The Taliban has long demanded the withdrawal of US troops from Afghanistan, which has been a sticking point in the meetings between the US and the group in Doha.

In previous rounds of talks, the two sides had agreed on a “draft framework” that included the withdrawal of US troops, a discussion on Taliban’s commitment that the Afghan territory would not be used by international “terror” groups, and that a ceasefire would be implemented across the country.

But the Taliban insists it will not commit to any of these things until the US announces a withdrawal timeline.

The sixth round of talks last month ended with “some progress” on a draft agreement on the withdrawal of foreign troops, according to a Taliban official.

Khalilzad said at the time the talks with the Taliban on ending Afghanistan’s war were making slow but steady progress, while signalling a growing frustration with deadly attacks in the country.

“We made steady but slow progress on aspects of the framework for ending the Afghan war. We are getting into the nitty-gritty. The devil is always in the details,” Khalilzad said.

“However, the current pace of talks isn’t sufficient when so much conflict rages and innocent people die. We need more and faster progress. Our proposal for all sides to reduce violence also remains on the table.”

In June, both sides said there was an understanding on the withdrawal but the details, including a timeline, had not been worked out yet.

This week, US Secretary of State Mike Pompeo said during a trip to Kabul that the US was close to wrapping up the draft agreement with the Taliban on counterterrorism. He hoped a peace agreement could be reached by Sept 1.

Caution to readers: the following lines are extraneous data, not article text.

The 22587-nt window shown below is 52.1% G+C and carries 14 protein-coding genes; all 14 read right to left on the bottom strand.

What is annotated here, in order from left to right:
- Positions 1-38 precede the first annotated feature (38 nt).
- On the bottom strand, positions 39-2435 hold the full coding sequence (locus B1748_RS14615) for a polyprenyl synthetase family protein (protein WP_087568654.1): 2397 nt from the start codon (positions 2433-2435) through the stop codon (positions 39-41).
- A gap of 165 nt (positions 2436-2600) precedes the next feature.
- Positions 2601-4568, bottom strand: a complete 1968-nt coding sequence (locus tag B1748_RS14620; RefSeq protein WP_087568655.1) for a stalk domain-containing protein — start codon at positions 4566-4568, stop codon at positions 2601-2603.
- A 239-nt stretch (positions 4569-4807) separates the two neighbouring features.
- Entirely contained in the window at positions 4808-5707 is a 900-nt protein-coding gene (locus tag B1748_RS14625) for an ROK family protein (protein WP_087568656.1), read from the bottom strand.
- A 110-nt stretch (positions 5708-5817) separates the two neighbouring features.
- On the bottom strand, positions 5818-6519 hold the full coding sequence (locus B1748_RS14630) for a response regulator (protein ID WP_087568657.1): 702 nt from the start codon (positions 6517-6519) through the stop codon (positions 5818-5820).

Why is the Afghan government excluded?

The Taliban has long refused to negotiate with the Afghan government, which has repeatedly invited the group for talks with no success.

Washington also initially tried to get the Taliban to agree to talking with Kabul. When the Taliban refused to budge, the US was left with no option but to enter into the talks.

The group has given several reasons on why it is not willing to talk to the Afghan government.

Since the Taliban was overthrown by the US-led military intervention in 2001, the Taliban maintains that the country has been occupied by foreign forces.

It says the Kabul government has no real power and considers it a “puppet regime”. The group says any engagement with the government would grant it legitimacy.

In June, Ghani decreed the formation of a peace ministry, headed by his top aide, Abdul Salam Rahimi, to encourage direct talks with the Taliban.

What can cause US-Taliban talks to collapse?

Dawood Azami, an academic and journalist who works as a multimedia editor at BBC World Service in London, said a peace deal could only be possible when both parties were flexible and willing to make concessions.

“The lack of consensus in Kabul, the failure of the Afghan government and the non-Taliban Afghans in general, to agree on the appointment of an inclusive and authoritative negotiating team able to negotiate with the Taliban will prove a major challenge and could result in a breakdown,” he said.